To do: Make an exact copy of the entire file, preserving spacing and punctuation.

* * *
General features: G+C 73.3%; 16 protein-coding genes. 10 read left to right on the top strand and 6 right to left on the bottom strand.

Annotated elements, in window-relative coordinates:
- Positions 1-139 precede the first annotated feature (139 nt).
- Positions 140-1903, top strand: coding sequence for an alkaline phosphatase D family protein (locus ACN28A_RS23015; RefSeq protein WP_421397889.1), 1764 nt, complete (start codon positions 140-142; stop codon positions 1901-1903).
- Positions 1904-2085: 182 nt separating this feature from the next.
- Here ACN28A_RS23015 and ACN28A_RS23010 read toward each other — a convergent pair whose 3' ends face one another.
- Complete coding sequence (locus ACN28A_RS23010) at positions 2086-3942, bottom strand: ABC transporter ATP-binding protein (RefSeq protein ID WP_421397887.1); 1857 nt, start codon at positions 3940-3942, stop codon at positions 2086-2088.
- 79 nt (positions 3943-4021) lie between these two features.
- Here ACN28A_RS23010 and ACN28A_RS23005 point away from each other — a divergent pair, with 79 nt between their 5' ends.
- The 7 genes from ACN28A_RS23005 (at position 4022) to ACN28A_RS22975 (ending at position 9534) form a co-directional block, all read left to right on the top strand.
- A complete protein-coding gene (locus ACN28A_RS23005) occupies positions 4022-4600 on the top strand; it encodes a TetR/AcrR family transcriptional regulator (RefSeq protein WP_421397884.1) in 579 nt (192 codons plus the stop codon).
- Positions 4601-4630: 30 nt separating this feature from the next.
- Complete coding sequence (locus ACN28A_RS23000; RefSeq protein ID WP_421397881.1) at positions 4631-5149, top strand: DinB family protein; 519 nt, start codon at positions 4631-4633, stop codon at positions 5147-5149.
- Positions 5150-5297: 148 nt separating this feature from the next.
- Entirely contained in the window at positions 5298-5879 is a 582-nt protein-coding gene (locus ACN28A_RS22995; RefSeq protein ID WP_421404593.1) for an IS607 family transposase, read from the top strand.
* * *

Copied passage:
General features: G+C 73.3%; 16 protein-coding genes. 10 read left to right on the top strand and 6 right to left on the bottom strand.

Annotated elements, in window-relative coordinates:
- Positions 1-139 precede the first annotated feature (139 nt).
- Positions 140-1903, top strand: coding sequence for an alkaline phosphatase D family protein (locus ACN28A_RS23015; RefSeq protein WP_421397889.1), 1764 nt, complete (start codon positions 140-142; stop codon positions 1901-1903).
- Positions 1904-2085: 182 nt separating this feature from the next.
- Here ACN28A_RS23015 and ACN28A_RS23010 read toward each other — a convergent pair whose 3' ends face one another.
- Complete coding sequence (locus ACN28A_RS23010) at positions 2086-3942, bottom strand: ABC transporter ATP-binding protein (RefSeq protein ID WP_421397887.1); 1857 nt, start codon at positions 3940-3942, stop codon at positions 2086-2088.
- 79 nt (positions 3943-4021) lie between these two features.
- Here ACN28A_RS23010 and ACN28A_RS23005 point away from each other — a divergent pair, with 79 nt between their 5' ends.
- The 7 genes from ACN28A_RS23005 (at position 4022) to ACN28A_RS22975 (ending at position 9534) form a co-directional block, all read left to right on the top strand.
- A complete protein-coding gene (locus ACN28A_RS23005) occupies positions 4022-4600 on the top strand; it encodes a TetR/AcrR family transcriptional regulator (RefSeq protein WP_421397884.1) in 579 nt (192 codons plus the stop codon).
- Positions 4601-4630: 30 nt separating this feature from the next.
- Complete coding sequence (locus ACN28A_RS23000; RefSeq protein ID WP_421397881.1) at positions 4631-5149, top strand: DinB family protein; 519 nt, start codon at positions 4631-4633, stop codon at positions 5147-5149.
- Positions 5150-5297: 148 nt separating this feature from the next.
- Entirely contained in the window at positions 5298-5879 is a 582-nt protein-coding gene (locus ACN28A_RS22995; RefSeq protein ID WP_421404593.1) for an IS607 family transposase, read from the top strand.